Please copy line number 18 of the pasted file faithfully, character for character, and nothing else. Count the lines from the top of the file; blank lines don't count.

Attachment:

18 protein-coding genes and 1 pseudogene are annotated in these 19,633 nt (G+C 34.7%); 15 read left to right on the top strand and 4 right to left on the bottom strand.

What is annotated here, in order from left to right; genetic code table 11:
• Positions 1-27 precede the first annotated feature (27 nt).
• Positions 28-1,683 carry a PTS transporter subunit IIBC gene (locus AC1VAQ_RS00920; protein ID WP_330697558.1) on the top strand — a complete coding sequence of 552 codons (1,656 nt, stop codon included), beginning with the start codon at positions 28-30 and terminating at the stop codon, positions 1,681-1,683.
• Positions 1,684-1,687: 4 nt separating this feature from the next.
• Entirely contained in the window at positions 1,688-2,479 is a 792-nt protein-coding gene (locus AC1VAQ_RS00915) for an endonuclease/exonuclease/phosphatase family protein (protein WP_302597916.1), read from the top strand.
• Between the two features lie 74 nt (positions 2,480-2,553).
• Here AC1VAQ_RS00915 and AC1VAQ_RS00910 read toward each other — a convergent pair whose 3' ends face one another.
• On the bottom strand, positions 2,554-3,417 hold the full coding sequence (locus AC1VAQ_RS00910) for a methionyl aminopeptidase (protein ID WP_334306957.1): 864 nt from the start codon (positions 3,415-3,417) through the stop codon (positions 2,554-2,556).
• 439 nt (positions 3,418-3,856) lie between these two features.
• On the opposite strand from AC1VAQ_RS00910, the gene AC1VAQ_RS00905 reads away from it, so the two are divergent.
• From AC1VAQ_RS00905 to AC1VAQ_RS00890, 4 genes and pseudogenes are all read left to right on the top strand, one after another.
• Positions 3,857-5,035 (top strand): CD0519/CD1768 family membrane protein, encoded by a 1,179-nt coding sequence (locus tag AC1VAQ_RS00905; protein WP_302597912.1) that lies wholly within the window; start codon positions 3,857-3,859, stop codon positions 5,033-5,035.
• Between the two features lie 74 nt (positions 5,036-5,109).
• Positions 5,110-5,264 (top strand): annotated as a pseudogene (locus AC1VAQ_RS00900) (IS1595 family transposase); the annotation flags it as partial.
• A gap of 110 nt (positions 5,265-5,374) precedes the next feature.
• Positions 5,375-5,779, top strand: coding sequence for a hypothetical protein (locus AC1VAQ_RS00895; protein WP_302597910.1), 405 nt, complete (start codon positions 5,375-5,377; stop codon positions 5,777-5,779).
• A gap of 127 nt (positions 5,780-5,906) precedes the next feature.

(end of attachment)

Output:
• A gap of 127 nt (positions 5,780-5,906) precedes the next feature.